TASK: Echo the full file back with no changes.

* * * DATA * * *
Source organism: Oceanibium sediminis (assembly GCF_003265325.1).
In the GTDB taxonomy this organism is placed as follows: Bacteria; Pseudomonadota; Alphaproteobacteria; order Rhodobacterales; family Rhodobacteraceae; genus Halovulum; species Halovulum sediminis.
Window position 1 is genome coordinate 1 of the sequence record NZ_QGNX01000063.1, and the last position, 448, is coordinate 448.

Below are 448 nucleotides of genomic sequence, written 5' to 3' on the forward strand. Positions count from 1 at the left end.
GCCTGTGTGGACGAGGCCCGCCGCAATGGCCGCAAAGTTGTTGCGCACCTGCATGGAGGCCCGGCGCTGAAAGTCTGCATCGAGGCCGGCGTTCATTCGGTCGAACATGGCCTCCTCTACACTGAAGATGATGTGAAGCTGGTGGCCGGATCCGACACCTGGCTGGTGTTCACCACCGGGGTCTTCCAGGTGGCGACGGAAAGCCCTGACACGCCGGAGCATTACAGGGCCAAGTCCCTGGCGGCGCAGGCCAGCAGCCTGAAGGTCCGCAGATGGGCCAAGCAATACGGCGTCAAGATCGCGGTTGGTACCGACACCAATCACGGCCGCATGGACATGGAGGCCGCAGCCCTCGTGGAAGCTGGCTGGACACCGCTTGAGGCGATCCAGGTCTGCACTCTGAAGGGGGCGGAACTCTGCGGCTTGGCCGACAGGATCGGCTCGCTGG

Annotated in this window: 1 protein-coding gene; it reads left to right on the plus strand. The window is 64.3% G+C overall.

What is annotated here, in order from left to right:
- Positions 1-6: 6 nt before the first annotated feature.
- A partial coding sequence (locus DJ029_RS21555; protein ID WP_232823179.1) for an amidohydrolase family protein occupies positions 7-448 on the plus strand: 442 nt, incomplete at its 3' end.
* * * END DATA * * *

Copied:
Source organism: Oceanibium sediminis (assembly GCF_003265325.1).
In the GTDB taxonomy this organism is placed as follows: Bacteria; Pseudomonadota; Alphaproteobacteria; order Rhodobacterales; family Rhodobacteraceae; genus Halovulum; species Halovulum sediminis.
Window position 1 is genome coordinate 1 of the sequence record NZ_QGNX01000063.1, and the last position, 448, is coordinate 448.

Below are 448 nucleotides of genomic sequence, written 5' to 3' on the forward strand. Positions count from 1 at the left end.
GCCTGTGTGGACGAGGCCCGCCGCAATGGCCGCAAAGTTGTTGCGCACCTGCATGGAGGCCCGGCGCTGAAAGTCTGCATCGAGGCCGGCGTTCATTCGGTCGAACATGGCCTCCTCTACACTGAAGATGATGTGAAGCTGGTGGCCGGATCCGACACCTGGCTGGTGTTCACCACCGGGGTCTTCCAGGTGGCGACGGAAAGCCCTGACACGCCGGAGCATTACAGGGCCAAGTCCCTGGCGGCGCAGGCCAGCAGCCTGAAGGTCCGCAGATGGGCCAAGCAATACGGCGTCAAGATCGCGGTTGGTACCGACACCAATCACGGCCGCATGGACATGGAGGCCGCAGCCCTCGTGGAAGCTGGCTGGACACCGCTTGAGGCGATCCAGGTCTGCACTCTGAAGGGGGCGGAACTCTGCGGCTTGGCCGACAGGATCGGCTCGCTGG

Annotated in this window: 1 protein-coding gene; it reads left to right on the plus strand. The window is 64.3% G+C overall.

What is annotated here, in order from left to right:
- Positions 1-6: 6 nt before the first annotated feature.
- A partial coding sequence (locus DJ029_RS21555; protein ID WP_232823179.1) for an amidohydrolase family protein occupies positions 7-448 on the plus strand: 442 nt, incomplete at its 3' end.